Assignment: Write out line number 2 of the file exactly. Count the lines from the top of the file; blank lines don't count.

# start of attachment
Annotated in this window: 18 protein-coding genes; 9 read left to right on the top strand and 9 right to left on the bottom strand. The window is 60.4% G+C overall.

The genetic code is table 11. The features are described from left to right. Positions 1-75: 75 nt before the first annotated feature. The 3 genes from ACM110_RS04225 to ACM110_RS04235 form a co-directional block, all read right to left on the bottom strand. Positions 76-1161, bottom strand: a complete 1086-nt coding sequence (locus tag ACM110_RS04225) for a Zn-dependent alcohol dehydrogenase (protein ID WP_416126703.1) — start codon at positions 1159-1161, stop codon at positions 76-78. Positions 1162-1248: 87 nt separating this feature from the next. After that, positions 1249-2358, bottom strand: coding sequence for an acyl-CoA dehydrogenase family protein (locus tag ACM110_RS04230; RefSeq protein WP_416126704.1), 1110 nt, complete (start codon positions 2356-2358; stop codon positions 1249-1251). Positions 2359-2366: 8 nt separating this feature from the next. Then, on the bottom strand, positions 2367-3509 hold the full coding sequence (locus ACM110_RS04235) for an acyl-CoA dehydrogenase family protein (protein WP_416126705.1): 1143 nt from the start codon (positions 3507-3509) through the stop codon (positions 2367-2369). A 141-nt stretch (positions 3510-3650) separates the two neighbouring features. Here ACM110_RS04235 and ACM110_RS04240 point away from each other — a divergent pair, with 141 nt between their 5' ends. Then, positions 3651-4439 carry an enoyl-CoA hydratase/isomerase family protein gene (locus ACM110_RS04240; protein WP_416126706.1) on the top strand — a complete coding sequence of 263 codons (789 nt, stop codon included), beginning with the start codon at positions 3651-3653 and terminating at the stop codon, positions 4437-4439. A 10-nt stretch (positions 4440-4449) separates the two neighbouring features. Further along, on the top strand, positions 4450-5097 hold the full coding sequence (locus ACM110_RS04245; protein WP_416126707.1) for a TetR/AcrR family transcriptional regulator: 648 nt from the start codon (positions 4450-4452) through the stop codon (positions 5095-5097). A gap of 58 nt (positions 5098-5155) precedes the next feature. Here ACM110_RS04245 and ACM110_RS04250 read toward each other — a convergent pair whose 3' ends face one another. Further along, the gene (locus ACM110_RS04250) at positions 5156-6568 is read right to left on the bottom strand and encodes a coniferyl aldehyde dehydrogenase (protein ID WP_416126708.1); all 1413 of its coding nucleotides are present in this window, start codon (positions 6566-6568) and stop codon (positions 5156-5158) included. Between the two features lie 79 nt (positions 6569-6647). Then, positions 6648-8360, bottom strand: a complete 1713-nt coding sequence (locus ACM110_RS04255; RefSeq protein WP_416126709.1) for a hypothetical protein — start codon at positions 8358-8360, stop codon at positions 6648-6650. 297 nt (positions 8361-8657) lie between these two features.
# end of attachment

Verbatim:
The genetic code is table 11. The features are described from left to right. Positions 1-75: 75 nt before the first annotated feature. The 3 genes from ACM110_RS04225 to ACM110_RS04235 form a co-directional block, all read right to left on the bottom strand. Positions 76-1161, bottom strand: a complete 1086-nt coding sequence (locus tag ACM110_RS04225) for a Zn-dependent alcohol dehydrogenase (protein ID WP_416126703.1) — start codon at positions 1159-1161, stop codon at positions 76-78. Positions 1162-1248: 87 nt separating this feature from the next. After that, positions 1249-2358, bottom strand: coding sequence for an acyl-CoA dehydrogenase family protein (locus tag ACM110_RS04230; RefSeq protein WP_416126704.1), 1110 nt, complete (start codon positions 2356-2358; stop codon positions 1249-1251). Positions 2359-2366: 8 nt separating this feature from the next. Then, on the bottom strand, positions 2367-3509 hold the full coding sequence (locus ACM110_RS04235) for an acyl-CoA dehydrogenase family protein (protein WP_416126705.1): 1143 nt from the start codon (positions 3507-3509) through the stop codon (positions 2367-2369). A 141-nt stretch (positions 3510-3650) separates the two neighbouring features. Here ACM110_RS04235 and ACM110_RS04240 point away from each other — a divergent pair, with 141 nt between their 5' ends. Then, positions 3651-4439 carry an enoyl-CoA hydratase/isomerase family protein gene (locus ACM110_RS04240; protein WP_416126706.1) on the top strand — a complete coding sequence of 263 codons (789 nt, stop codon included), beginning with the start codon at positions 3651-3653 and terminating at the stop codon, positions 4437-4439. A 10-nt stretch (positions 4440-4449) separates the two neighbouring features. Further along, on the top strand, positions 4450-5097 hold the full coding sequence (locus ACM110_RS04245; protein WP_416126707.1) for a TetR/AcrR family transcriptional regulator: 648 nt from the start codon (positions 4450-4452) through the stop codon (positions 5095-5097). A gap of 58 nt (positions 5098-5155) precedes the next feature. Here ACM110_RS04245 and ACM110_RS04250 read toward each other — a convergent pair whose 3' ends face one another. Further along, the gene (locus ACM110_RS04250) at positions 5156-6568 is read right to left on the bottom strand and encodes a coniferyl aldehyde dehydrogenase (protein ID WP_416126708.1); all 1413 of its coding nucleotides are present in this window, start codon (positions 6566-6568) and stop codon (positions 5156-5158) included. Between the two features lie 79 nt (positions 6569-6647). Then, positions 6648-8360, bottom strand: a complete 1713-nt coding sequence (locus ACM110_RS04255; RefSeq protein WP_416126709.1) for a hypothetical protein — start codon at positions 8358-8360, stop codon at positions 6648-6650. 297 nt (positions 8361-8657) lie between these two features.